Whimsy is hard to pull off in cynical times, and while this film's source novel may have been laden with eccentric charm, it doesn't register onscreen.
Restaurateur David Purcell (William Hurt) can't make a go of his marriage or his failing Canadian-coast eatery, the Auk. His number one customer, Phonce (Andy Jones), promises to come up with a way to bail him out. David is skeptical: the paranoid Phonce is working secretly on a recreational mini-submarine he hopes to market and actually has attracted the government's attention, but only because he's illuminating his workshop with WWII-era self-generating lighting boards. They don't give a fig for his beloved one-man-sub. In exchange for David's cooperation in testing the submarine, Phonce concocts a fictitious sighting of a rare bird, Tasker Sulfurus; rumors about the near-extinct bird help drum up business for David's eatery. Local radio talk shows spread the word, drawing the avian set to the Auk, and when interest begins to wane Phonce launches a decoy duck in the water. Complications arise when the Royal Canadian Mounted Police surround Phonce's property; their interest in those lighting boards could expose the lie about the uncommon bird. Phonce and David must figure out how to extricate themselves from the bird scam before the Auk Restaurant becomes extinct? People love movies about second chances, but this caper flick is up to its neck in rare bird droppings. Happenstance proliferates, and the grating characters are not as cute as screenwriter Edward Riche and director Sturla Gunnarson would like us to believe.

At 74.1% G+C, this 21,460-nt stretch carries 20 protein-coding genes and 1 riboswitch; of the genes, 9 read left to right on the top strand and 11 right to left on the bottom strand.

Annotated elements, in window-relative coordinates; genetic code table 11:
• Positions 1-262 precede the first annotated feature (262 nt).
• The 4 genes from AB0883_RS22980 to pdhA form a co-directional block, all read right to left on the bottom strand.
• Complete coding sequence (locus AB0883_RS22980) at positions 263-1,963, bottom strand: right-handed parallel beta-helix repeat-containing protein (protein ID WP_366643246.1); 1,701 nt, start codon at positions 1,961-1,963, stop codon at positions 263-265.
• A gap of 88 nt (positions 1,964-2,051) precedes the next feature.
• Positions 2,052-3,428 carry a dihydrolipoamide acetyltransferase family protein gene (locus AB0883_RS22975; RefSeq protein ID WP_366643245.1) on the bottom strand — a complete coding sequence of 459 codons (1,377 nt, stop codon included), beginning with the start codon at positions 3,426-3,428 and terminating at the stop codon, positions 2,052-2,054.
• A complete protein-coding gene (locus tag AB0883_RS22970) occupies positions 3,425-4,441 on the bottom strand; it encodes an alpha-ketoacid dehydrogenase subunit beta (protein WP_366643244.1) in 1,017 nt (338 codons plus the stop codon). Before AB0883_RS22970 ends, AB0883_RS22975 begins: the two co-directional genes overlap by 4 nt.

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- Released: 2002
- Rating: R
- Review: Whimsy is hard to pull off in cynical times, and while this film's source novel may have been laden with eccentric charm, it doesn't register onscreen. Restaurateur David Purcell (William Hurt) can't make a go of his marriage or his failing Canadian-coast… (more)